Private Equity, Mergers & Acquisitions in India -- Mergers and acquisitions (M&A) activity between India and the European Union is poised to grow in FY 2014–15, according to Mumbai-based investment bank Avendus Capital. The IT and Business Process Outsourcing (BPO) industry are expected to lead the way in scouting for acquisitions in Europe.

Private Equity (PE) firms invested US$ 2.27 billion in the period of January–March 2014, a 93 per cent increase from the investments (US$ 1.18 million) made during the same quarter of 2013. There were five investments of US$ 100 million or more in the quarter against one in the corresponding period of 2013.

 

Foreign Institutional Investors (FIIs) in India -- Non-resident Indians (NRIs) and FIIs will now be allowed to invest in the insurance sector, within the overall 26 per cent cap on foreign direct investment (FDI). The department of industrial policy and promotion (DIPP) in a press note confirmed that apart from insurance companies, the relaxation would also cover insurance brokers, third-party administrators (TPAs), surveyors and loss assessors.

FIIs were gross buyers of debt securities valued at Rs 30,266 crore (US$ 5.07 billion) and sellers of bonds worth Rs 11,450 crore (US$ 1.91 billion) in the period January 1–24, 2014, which resulted in a net inflow of Rs 18,816 crore (US$ 3.15 billion), according to data released by the Securities and Exchange Board of India (SEBI). Also, during the same period, FIIs invested Rs 3,473 crore (US$ 582.21 million) into the equity market, making their total investment in debt and stocks to be around Rs 22,289 crore (US$ 3.73 billion).

Foreign investors invested about Rs 371,342 crore (US$ 62.25 billion) into India's stock market in the four years ended December 2013. This figure surpasses the investments in the boom years of 2005–08.

Investments by FIIs in the Indian stock market crossed the Rs 1 trillion (US$ 16.77 billion) mark in December 2013 – the third time this has been achieved since FIIs' entry into the capital market in 1992–93.

 

Financial Services in India: Recent Developments

American Express Co. has bought a minority stake in Bengaluru-based payment device maker Ezetap Mobile Solutions. In February 2014, Ezetap had received venture funding of Rs 49.8 crore (US$ 8.34 million) from a group of investors headed by venture fund Helion Venture Partners. "This investment is a validation about what we are doing and the potential of the market," said Mr Abhijit Bose, cofounder of Ezetap.

Non-banking Financial Company (NBFC) Manappuram Finance Ltd (MFL) has entered into an agreement to acquire Milestone Home Finance Company from Jaypee Hotels. The transaction is MFL's strategy to broaden its business by venturing into the profitable lucrative housing finance space, as per a press statement released by the company.

 

Financial Services: Government Initiatives

Given the growth of the Indian film industry, Third Eye Cinema Fund (TCEF), a SEBI-registered alternative investment fund, is set to enter the Indian market. Those not connected with the Hindi film segment will now soon be able to reap the benefits of the sector's growth. TCEF aims to generate about 25 per cent returns.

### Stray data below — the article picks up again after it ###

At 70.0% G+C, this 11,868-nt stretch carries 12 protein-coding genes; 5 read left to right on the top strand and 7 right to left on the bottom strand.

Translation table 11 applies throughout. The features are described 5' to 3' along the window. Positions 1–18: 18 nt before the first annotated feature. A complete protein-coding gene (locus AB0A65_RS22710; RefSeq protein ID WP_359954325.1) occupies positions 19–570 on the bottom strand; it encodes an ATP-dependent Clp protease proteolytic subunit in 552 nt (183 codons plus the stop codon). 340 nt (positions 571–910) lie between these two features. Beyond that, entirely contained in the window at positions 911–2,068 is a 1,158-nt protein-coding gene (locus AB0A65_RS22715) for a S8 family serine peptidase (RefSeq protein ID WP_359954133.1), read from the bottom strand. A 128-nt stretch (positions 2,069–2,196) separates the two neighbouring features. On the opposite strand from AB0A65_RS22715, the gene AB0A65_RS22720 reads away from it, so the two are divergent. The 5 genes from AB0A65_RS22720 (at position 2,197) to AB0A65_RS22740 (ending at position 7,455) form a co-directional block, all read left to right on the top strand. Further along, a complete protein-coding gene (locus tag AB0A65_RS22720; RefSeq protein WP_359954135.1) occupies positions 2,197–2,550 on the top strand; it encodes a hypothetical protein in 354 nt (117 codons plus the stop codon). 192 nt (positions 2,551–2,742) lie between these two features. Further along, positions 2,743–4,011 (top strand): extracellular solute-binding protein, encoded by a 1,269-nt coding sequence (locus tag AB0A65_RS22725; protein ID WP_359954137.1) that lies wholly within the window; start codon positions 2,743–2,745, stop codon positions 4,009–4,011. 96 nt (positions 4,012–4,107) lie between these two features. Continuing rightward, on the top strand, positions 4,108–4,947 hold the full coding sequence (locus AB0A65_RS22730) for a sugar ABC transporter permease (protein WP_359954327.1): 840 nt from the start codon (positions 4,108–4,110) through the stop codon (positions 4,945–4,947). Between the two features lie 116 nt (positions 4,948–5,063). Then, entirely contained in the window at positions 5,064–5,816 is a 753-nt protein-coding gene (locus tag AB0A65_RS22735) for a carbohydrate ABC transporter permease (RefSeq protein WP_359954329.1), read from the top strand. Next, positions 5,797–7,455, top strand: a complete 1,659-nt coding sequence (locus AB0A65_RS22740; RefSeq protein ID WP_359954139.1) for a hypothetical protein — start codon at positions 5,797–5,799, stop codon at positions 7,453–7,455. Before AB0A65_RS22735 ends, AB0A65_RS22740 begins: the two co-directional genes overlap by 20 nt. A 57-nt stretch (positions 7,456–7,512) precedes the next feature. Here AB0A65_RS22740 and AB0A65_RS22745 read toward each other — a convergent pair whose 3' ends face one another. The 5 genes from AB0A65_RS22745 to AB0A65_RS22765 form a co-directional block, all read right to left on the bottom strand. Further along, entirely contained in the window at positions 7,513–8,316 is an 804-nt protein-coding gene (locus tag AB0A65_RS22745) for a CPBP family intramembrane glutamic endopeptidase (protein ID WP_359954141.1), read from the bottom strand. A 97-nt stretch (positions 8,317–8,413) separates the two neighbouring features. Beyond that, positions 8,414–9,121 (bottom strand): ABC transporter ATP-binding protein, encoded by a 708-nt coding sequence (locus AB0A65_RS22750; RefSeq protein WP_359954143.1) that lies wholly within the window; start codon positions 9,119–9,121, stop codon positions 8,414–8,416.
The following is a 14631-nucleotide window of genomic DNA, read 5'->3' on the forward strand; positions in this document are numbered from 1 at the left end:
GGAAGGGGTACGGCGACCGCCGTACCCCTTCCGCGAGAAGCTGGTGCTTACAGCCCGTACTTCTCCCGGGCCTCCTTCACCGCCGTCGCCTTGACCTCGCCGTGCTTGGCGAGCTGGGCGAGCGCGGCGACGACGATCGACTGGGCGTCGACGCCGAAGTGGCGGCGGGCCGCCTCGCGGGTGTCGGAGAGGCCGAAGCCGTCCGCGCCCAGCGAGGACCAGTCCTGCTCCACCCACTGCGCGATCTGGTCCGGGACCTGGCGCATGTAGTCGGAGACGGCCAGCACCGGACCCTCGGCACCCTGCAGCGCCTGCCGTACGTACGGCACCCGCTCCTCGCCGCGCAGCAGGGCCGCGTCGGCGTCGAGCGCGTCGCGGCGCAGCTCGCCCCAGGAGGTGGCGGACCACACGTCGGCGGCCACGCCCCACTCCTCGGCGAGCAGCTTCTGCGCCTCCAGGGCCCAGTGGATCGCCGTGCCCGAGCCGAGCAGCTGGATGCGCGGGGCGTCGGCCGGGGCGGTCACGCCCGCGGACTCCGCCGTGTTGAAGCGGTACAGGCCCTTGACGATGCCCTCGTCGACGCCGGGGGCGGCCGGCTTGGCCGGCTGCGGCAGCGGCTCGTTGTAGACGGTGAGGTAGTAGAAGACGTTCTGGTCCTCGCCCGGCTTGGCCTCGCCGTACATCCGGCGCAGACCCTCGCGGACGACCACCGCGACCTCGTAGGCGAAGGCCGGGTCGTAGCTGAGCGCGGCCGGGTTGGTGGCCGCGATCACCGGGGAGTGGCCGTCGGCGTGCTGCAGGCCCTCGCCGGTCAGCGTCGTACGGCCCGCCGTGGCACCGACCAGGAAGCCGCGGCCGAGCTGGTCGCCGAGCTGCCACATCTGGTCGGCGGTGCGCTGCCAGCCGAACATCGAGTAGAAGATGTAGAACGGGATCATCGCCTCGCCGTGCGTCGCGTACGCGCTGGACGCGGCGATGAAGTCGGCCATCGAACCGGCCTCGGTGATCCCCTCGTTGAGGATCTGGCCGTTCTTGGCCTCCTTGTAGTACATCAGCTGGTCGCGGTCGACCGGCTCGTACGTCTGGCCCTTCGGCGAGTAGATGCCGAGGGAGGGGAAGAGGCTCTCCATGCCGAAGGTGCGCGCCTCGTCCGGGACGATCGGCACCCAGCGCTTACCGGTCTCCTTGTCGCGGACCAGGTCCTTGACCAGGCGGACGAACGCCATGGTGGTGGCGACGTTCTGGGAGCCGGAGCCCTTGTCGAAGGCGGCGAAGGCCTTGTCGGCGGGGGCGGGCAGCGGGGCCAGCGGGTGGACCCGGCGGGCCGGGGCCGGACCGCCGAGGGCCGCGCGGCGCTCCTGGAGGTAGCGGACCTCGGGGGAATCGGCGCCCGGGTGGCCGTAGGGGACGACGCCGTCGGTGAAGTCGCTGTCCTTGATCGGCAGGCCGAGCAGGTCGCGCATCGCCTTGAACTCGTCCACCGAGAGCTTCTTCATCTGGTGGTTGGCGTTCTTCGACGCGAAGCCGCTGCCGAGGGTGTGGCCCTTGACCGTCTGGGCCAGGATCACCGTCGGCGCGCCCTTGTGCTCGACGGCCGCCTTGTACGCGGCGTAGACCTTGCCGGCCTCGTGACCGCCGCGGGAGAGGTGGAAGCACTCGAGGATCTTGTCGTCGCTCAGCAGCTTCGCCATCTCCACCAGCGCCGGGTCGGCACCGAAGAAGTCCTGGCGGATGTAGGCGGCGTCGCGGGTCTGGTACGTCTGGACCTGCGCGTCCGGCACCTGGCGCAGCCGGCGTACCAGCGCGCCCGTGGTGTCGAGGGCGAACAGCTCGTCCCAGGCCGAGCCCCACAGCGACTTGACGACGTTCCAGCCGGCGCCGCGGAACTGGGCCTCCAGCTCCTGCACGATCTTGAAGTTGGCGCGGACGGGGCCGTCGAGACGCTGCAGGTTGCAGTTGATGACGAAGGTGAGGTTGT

In an effort to give impetus to bilateral ties, India and South Korea have decided to strengthen cooperation in many key sectors, including trade, investment and defense. Nine pacts in different fields, including one in cyber space cooperation, were inked following talks between the Indian prime minister and the South Korean president.

 

Challenges

The financial services industry is in a period of transition globally, not only in India. Regular market shifts, fierce competition, and technological developments are ushering in unprecedented changes in India and in the global financial services industry. Organizations in this highly competitive and increasingly regulated industry will especially need to focus on making themselves more:

* Adept to face increasing transaction volumes, regulation and the integration of previously disparate global markets

* Agile at identifying and managing risk

* Optimized in both business & technology, operationally efficient

* Financial professionals with knowledge of Business or/ and Industry and technical competence

To enhance their competitive advantage in this changed environment, financial services institutions are increasingly harnessing senior executives with right knowledge of business/ industry and technical competence, who can spearhead new business initiatives with better IT Technologies to provide superior customer offerings and streamline internal processes. Today's dynamic marketplace demands that financial services sector emphasize on technologically advanced, feature-rich solutions, that can operate in real-time and with the highest degree of precision and reliability.

 

Road Ahead

India is one of the top 10 economies in the world, helped in no small part by its strong banking and insurance sectors. It is expected to become the fifth largest banking sector in the world by 2020 and the third largest by 2025, according to a joint report by KPMG–CII. The report expects bank credit to grow at a compound annual growth rate (CAGR) of 17 per cent in the medium term leading to better credit penetration.

The insurance sector also has bright times ahead. Life Insurance Council, the industry body of life insurers in India, has estimated a CAGR of 12–15 per cent over the next few years for the segment, with the country's insurable population projected to touch 750 million by Financial Year 2020.